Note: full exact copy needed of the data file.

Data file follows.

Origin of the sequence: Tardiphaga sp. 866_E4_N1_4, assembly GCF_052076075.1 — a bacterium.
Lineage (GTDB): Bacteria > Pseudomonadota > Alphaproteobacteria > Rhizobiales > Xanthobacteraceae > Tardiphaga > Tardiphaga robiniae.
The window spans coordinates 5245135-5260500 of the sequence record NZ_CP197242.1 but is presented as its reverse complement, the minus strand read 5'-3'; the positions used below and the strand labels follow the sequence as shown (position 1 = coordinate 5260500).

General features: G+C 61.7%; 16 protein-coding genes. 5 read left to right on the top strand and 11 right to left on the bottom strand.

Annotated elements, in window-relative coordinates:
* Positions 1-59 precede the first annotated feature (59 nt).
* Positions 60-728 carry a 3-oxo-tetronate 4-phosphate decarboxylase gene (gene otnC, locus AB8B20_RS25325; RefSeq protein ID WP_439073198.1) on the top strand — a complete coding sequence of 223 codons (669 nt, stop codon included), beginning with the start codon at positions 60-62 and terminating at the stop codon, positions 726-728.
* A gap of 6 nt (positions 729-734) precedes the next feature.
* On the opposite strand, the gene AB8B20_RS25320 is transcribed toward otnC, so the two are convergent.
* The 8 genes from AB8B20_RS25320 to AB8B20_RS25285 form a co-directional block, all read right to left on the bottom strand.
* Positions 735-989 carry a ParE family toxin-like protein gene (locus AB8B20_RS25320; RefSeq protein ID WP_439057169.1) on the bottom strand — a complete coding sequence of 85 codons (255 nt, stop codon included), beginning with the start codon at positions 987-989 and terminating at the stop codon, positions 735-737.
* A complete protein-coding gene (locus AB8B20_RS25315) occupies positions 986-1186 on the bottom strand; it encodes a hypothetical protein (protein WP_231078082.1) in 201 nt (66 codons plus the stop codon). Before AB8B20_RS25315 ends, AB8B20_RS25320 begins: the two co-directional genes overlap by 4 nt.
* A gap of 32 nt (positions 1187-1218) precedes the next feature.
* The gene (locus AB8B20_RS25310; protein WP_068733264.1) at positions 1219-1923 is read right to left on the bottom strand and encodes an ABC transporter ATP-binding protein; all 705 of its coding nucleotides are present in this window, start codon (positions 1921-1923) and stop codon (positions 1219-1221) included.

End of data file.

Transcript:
Origin of the sequence: Tardiphaga sp. 866_E4_N1_4, assembly GCF_052076075.1 — a bacterium.
Lineage (GTDB): Bacteria > Pseudomonadota > Alphaproteobacteria > Rhizobiales > Xanthobacteraceae > Tardiphaga > Tardiphaga robiniae.
The window spans coordinates 5245135-5260500 of the sequence record NZ_CP197242.1 but is presented as its reverse complement, the minus strand read 5'-3'; the positions used below and the strand labels follow the sequence as shown (position 1 = coordinate 5260500).

General features: G+C 61.7%; 16 protein-coding genes. 5 read left to right on the top strand and 11 right to left on the bottom strand.

Annotated elements, in window-relative coordinates:
* Positions 1-59 precede the first annotated feature (59 nt).
* Positions 60-728 carry a 3-oxo-tetronate 4-phosphate decarboxylase gene (gene otnC, locus AB8B20_RS25325; RefSeq protein ID WP_439073198.1) on the top strand — a complete coding sequence of 223 codons (669 nt, stop codon included), beginning with the start codon at positions 60-62 and terminating at the stop codon, positions 726-728.
* A gap of 6 nt (positions 729-734) precedes the next feature.
* On the opposite strand, the gene AB8B20_RS25320 is transcribed toward otnC, so the two are convergent.
* The 8 genes from AB8B20_RS25320 to AB8B20_RS25285 form a co-directional block, all read right to left on the bottom strand.
* Positions 735-989 carry a ParE family toxin-like protein gene (locus AB8B20_RS25320; RefSeq protein ID WP_439057169.1) on the bottom strand — a complete coding sequence of 85 codons (255 nt, stop codon included), beginning with the start codon at positions 987-989 and terminating at the stop codon, positions 735-737.
* A complete protein-coding gene (locus AB8B20_RS25315) occupies positions 986-1186 on the bottom strand; it encodes a hypothetical protein (protein WP_231078082.1) in 201 nt (66 codons plus the stop codon). Before AB8B20_RS25315 ends, AB8B20_RS25320 begins: the two co-directional genes overlap by 4 nt.
* A gap of 32 nt (positions 1187-1218) precedes the next feature.
* The gene (locus AB8B20_RS25310; protein WP_068733264.1) at positions 1219-1923 is read right to left on the bottom strand and encodes an ABC transporter ATP-binding protein; all 705 of its coding nucleotides are present in this window, start codon (positions 1921-1923) and stop codon (positions 1219-1221) included.